November 07, 2017

Senator Hassan Highlights Cybersecurity Vulnerabilities of “Internet of Things” During Commerce Committee Hearing

Senator Also Underscores Importance of Bipartisan AIRWAVES Act She Introduced to Help Close Urban-Rural Digital Divide and Free Up Additional Spectrum

CommerceHearing

See video of the hearing here

WASHINGTON -  Senator Maggie Hassan participated today in a Senate Commerce, Science, and Transportation Committee hearing where she highlighted the cybersecurity vulnerabilities associated with the Internet of Things (IoT). Senator Hassan pointed to the devastating cyber-attack on the New Hampshire company Dyn Inc., which infected baby monitors and other internet-connected devices with malware and led to dozens of major retailers and media websites being taken off line for several hours.

Senator Hassan asked the panel of witnesses representing technology companies what their approach to cybersecurity is and how they believe the federal government should work with the private sector to ensure devices are secure. The witnesses acknowledged that more work needs to be done to secure these products – both to protect national security and promote innovation. Michael Adcock, the Executive Director of Telehealth Center University of Mississippi Medical Center, noted that “if the patients aren’t comfortable with that cyber security and what steps we’re taking, they’re not going to use it.”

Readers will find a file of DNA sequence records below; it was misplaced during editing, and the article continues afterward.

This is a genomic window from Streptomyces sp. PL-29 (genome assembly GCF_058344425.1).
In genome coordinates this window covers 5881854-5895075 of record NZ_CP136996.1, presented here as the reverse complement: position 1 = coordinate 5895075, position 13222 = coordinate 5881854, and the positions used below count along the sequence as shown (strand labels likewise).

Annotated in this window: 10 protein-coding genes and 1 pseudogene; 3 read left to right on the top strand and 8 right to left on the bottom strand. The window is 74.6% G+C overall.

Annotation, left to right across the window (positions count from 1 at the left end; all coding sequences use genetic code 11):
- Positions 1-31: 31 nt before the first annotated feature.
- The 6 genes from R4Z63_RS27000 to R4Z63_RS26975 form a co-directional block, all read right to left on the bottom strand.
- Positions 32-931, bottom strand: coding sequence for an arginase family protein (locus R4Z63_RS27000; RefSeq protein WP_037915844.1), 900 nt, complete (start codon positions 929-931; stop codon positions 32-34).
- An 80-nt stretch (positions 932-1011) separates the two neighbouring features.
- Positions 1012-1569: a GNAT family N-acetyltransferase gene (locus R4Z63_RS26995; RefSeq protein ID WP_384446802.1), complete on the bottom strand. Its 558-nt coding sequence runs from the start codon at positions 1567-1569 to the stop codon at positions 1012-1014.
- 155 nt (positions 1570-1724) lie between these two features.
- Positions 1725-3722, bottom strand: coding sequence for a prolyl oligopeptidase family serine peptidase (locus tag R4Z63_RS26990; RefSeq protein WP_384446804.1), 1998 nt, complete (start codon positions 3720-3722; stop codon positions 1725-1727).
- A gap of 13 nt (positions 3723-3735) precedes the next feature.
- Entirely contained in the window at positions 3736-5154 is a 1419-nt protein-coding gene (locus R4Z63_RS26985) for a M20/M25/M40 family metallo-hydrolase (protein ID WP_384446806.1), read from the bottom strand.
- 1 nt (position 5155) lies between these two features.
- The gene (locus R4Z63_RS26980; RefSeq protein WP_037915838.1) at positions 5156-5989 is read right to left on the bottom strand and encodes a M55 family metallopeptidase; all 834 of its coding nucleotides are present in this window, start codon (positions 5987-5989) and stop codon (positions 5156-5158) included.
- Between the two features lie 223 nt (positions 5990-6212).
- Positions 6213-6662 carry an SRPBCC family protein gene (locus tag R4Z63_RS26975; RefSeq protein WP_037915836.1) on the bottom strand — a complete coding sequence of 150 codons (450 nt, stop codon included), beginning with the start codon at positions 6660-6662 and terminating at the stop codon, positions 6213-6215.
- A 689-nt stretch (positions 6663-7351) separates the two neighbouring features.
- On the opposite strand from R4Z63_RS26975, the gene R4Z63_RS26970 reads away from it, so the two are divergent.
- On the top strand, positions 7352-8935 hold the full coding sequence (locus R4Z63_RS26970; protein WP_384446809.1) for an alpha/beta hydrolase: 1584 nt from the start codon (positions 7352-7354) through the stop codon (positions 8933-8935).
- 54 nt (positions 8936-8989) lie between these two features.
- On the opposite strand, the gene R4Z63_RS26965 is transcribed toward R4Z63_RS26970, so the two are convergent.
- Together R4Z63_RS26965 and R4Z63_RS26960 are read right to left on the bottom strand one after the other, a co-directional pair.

Senator also highlighted how the bipartisan Advancing Innovation and Reinvigorating Widespread Access to Viable Electromagnetic Spectrum (AIRWAVES) Act, which she introduced with Senator Cory Gardner (R-CO), would help free up spectrum for commercial use and leverage the success of spectrum auctions to close the urban-rural divide. The witnesses testified to the importance of the AIRWAVES Act; Cartasite Founder and CEO David Armitage Founder pointed to the problems with his workers who spend a lot of time outside of coverage areas, and Lindsay Corporation President and CEO Timothy Hassinger noted the frustration of not being able to exchange real-time information in areas where spectrum and broadband coverage is lacking.

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